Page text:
July 17: Noon CST, editors must have sent in their 1st, 2nd, 3rd choices to Samantha Fountain.

July 20: Editor/Author teams will be announced.

July 27- August 28: This will be the time chosen writers will work on their manuscripts with the editors.

August 31- September 1: The agent round.

September 21: The agent needs to have replied to the writer/writers with a rejection or offer of representation. If offer, they’ll have a few more weeks to tweak things.

October 12-13: The Publishing house round.

Unfortunately, if Samantha has listed the agents and publishing houses that are participating, I couldn’t find the links. But, Samantha is responsible for Agent Match, which had agents from Writers House, The Bent Agency, Corvisiero Literary Agency, McIntosh and Otis, TriadaUS Literary Agency, and more! So as you see, she has fabulous connections! I expect she will have many great agents and publishers for this contest too.

Be sure to check out Samantha’s blog for links to the mentors. After reading what they’re looking for, select only five to submit to. There is also more information to know regarding the dates she’s listed. READ THIS SECTION on her blog!  If writers scroll further down the page, they’ll see complete instructions on how to format entries. Read the instructions carefully so your entry doesn’t get deleted. Now, go get those subs ready!

As always, good luck!

P.D. Pabst
Blogger and Writer of MG/YA fiction

Brenda Drake’s June Query Workshop

Brenda Drake Logo

As you all know, I’m a huge fan of the lovely Brenda Drake. She gives back so much to the writing community when she spearheads contests and workshops for writers to participate. This month, she is doing the Query Workshop series. Even though the window has closed to submit, writers can read the selected entries and critiques given by past and present PitchWars mentors. Be sure to follow each day as new posts go up and apply any learned knowledge to your own query.

Have a great day!

P.D. Pabst
Writer and blogger of MG/YA fiction

Don’t Forget #Pitmad Is Tomorrow!

As always, I want to give a shout-out to remind everyone of a fabulous contest. Don’t forget that #Pitmad (hosted by Brenda Drake) will be live tomorrow (June 4th) on twitter from 8am to 8pm EST (New York time).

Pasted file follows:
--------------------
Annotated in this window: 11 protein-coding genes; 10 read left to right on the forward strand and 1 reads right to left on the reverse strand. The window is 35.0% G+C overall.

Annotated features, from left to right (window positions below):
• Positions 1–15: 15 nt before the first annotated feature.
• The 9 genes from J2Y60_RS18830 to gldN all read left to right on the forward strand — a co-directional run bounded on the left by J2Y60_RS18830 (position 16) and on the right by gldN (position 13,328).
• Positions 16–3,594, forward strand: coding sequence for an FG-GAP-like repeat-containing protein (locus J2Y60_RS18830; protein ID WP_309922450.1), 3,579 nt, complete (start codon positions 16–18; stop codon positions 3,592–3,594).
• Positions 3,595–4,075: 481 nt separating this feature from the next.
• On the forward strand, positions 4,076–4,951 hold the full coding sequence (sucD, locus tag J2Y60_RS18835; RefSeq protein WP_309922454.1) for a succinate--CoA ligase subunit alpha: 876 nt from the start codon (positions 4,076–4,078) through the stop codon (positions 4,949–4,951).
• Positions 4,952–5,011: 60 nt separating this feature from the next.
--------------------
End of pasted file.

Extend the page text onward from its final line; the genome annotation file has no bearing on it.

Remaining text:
Twitter-Brenda Image

Get your 140 character pitch ready to capture an agent’s or editor’s attention. (This is for completed manuscripts only!) Be sure to include the hashtag #pitmad and the category (#YA, #MG, #A, #NA, #PB, and #NF). Vary your pitches so twitter won’t delete duplicates thinking they’re spam. And if you are super crafty, you can squeeze your genre hashtag into the tweet!

All the guidelines are on Brenda’s blog here. Be sure to follow her rules so you don’t get a polite reprimand from Brenda. She’ll be watching…mwah-ha-ha!

As always, good luck!

P.D. Pabst
Writer and blogger of MG/YA fiction


Often in the universe of writers, there is talk of conferences and workshops. Most of the time they seem to be located in New York or Los Angeles because there are beaucoup agencies in these cities. However, occasionally a few are held in the Midwest. One such workshop is the Midwest Writers Group.

Midwest Writers Group

This workshop will be held at Ball State University Alumni Center from July 23rd-25th, 2015. Not only can you attend intense sessions on learning more about the writing craft and tax options for writers, but you can attend pitch sessions with participating agents. Agents attending for pitches and/or speeches are Alec Shane, Christa Heschke, Brooks Sherman, Michelle Richter, Janet Reid, and Elise Capron. There are also query critiques, manuscript evaluations, head shots, and consultations available (plus much more). And don’t forget to checkout the authors and editors attending to share their knowledge. Sign up for one of their sessions! But slots are going fast. You can go here to learn about costs, lodging, and the facility. Be sure to scroll the headings to learn about all your options.